© 2023 Boise State Public Radio
NPR in Idaho
Play Live Radio
Next Up:
0:00 0:00
Available On Air Stations
Boise State Public Radio News is here to keep you current on the news surrounding COVID-19, the disease caused by the novel coronavirus.

Idaho's First COVID-19-Only Care Center Opens In Twin Falls

Rachel Cohen/Boise State Public Radio
Twin Falls Manor opened its doors in late April to care for patients affected by COVID-19

One long-term care facility is the first of its kind in Idaho — it will care for only patients who have been exposed to COVID-19 or who have symptoms of coronavirus.


The 80-bed facility, Twin Falls Manor, opened its doors in late April in Twin Falls, KTVB first reported.  


Long-term care centers in Idaho, and across the country, have been epicenters for the virus' spread. To control outbreaks among these vulnerable populations, some facilities, including in Connecticut andLos Angeles, have grouped infected people together.


“What Twin Falls Manor provides is a way for us to treat and care for those residents in a situation where they won’t have an impact on other residents,” said John Gochnour, the chief operating officer of The Pennant Group, which owns Twin Falls Manor.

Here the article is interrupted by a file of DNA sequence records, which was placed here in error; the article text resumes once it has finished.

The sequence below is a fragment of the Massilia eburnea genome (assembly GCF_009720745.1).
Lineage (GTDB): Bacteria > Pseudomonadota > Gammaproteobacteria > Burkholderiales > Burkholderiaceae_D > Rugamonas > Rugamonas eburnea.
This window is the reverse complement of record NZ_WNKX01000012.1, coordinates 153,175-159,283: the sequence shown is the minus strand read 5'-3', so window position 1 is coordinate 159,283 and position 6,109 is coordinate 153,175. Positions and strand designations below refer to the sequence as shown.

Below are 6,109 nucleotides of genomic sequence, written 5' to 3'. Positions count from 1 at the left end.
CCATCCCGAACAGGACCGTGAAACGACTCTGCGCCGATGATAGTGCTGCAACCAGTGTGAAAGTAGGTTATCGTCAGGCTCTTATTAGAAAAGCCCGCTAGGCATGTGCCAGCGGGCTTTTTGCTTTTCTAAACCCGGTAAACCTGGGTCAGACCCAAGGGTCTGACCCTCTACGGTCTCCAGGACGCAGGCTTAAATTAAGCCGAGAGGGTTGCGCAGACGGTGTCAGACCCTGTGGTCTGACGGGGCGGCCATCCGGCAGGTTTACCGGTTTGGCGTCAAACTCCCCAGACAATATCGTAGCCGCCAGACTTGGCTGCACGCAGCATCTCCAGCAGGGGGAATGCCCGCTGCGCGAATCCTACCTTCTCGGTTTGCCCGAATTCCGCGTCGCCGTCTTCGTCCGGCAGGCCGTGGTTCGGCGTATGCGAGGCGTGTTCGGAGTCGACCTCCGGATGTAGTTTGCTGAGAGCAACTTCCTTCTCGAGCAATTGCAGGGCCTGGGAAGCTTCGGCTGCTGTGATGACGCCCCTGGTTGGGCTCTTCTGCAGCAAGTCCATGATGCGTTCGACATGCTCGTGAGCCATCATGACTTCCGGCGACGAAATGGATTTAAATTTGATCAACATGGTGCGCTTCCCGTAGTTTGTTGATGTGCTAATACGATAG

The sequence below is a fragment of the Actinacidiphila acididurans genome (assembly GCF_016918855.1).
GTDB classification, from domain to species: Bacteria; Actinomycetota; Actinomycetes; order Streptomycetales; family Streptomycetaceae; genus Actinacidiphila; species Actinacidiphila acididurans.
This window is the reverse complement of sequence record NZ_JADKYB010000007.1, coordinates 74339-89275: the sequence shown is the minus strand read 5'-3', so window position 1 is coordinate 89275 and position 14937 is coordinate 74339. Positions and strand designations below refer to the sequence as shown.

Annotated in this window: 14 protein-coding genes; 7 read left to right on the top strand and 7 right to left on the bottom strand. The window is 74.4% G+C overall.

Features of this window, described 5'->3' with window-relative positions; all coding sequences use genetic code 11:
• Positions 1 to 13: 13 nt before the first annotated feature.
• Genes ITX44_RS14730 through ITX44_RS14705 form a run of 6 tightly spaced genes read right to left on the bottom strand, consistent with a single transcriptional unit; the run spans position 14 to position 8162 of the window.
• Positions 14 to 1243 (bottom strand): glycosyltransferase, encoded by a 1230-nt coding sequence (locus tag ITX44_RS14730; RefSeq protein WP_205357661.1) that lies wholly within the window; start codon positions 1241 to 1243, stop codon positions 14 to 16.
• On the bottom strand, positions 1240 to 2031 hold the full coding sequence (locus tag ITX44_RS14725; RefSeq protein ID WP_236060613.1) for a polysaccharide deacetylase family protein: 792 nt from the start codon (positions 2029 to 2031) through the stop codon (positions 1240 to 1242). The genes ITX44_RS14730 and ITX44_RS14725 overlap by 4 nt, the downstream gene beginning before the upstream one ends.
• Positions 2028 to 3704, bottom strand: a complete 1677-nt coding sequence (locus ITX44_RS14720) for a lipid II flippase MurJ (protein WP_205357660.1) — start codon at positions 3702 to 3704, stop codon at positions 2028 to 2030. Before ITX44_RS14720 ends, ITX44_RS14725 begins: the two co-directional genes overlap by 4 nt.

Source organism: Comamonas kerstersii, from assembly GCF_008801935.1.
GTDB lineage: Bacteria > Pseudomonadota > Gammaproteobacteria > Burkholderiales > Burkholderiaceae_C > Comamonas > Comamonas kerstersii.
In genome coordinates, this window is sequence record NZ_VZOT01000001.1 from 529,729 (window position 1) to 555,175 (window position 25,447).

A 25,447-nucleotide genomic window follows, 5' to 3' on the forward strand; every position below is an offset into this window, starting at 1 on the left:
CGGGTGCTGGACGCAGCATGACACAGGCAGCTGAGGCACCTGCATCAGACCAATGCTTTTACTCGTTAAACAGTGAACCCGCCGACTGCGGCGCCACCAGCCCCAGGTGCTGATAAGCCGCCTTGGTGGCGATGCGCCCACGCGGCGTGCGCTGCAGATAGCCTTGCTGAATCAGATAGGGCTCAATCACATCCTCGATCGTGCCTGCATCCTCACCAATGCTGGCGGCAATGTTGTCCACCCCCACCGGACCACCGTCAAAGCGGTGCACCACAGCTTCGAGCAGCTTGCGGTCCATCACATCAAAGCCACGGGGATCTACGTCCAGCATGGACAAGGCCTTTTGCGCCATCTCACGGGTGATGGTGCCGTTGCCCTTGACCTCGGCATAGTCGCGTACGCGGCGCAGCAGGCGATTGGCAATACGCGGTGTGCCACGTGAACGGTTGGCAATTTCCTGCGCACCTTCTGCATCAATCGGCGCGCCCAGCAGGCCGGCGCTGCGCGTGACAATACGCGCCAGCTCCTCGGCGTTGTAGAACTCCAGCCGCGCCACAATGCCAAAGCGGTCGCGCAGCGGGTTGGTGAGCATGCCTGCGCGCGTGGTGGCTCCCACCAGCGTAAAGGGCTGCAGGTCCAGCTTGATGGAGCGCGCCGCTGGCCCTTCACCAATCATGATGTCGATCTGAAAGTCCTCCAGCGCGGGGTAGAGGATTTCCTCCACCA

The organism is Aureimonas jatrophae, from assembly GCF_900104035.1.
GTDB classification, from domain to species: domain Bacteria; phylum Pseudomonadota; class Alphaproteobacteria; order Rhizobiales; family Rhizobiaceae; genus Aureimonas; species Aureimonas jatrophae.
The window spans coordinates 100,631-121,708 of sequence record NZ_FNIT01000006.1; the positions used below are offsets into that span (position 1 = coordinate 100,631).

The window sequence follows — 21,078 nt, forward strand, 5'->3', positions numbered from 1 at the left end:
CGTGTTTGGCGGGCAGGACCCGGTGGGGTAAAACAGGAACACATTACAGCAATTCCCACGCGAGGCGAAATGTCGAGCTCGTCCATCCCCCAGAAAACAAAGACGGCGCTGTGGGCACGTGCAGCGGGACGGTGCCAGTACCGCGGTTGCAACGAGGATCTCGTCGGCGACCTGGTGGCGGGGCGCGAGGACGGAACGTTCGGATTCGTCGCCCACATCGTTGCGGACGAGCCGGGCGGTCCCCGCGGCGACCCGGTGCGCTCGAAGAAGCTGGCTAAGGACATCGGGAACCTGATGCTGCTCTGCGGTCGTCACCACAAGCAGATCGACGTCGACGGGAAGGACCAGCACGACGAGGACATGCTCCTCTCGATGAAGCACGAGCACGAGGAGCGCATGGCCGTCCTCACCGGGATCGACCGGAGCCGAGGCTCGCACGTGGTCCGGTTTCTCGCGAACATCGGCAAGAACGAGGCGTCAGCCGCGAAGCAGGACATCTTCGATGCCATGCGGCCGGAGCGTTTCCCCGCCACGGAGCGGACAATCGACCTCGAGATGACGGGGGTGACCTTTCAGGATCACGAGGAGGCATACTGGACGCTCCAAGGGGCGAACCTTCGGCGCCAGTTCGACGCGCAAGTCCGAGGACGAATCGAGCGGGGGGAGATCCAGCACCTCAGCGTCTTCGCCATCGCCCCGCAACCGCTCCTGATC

Gochnour said patients don't necessarily need a positive test result to be admitted — they can receive care if they've been exposed or have symptoms. Nursing homes can choose to send residents presumed to have the virus to the Twin Falls facility to avoid outbreaks and hospitals can discharge patients there if they no longer need acute care. Twin Falls Manor staff aren’t allowed to work at other facilities to control the spread, as many long-term care workers are employed by multiple care centers.


The Pennant Group, which owns more than 100 long-term care facilities in the West and one more in Idaho, worked closely with the state to get this facility up and running quickly. It was a matter of weeks, Gochnour said, from coming up with the idea, to getting the center licensed, to treating its first patient on April 30.

As of Tuesday afternoon, a spokesperson for Twin Falls Manor said there was one patient at the facility waiting for a second negative test in order to be released, one patient had just arrived that morning and one was scheduled to be admitted on Wednesday. Gochnour said the company is working closely with hospitals in the Magic Valley, but it's also prepared to receive patients from elsewhere in Idaho.

When there’s no longer a need, Gochnour said Twin Falls Manor will transition to serving non-Covid-positive patients. 

Find reporter Rachel Cohen on Twitter @racheld_cohen

Copyright 2020 Boise State Public Radio

Member support is what makes local COVID-19 reporting possible. Support this coverage here.

As the south-central Idaho reporter, I cover the Magic and Wood River valleys. I also enjoy writing about issues related to health and the environment.

You make stories like this possible.

The biggest portion of Boise State Public Radio's funding comes from readers like you who value fact-based journalism and trustworthy information.

Your donation today helps make our local reporting free for our entire community.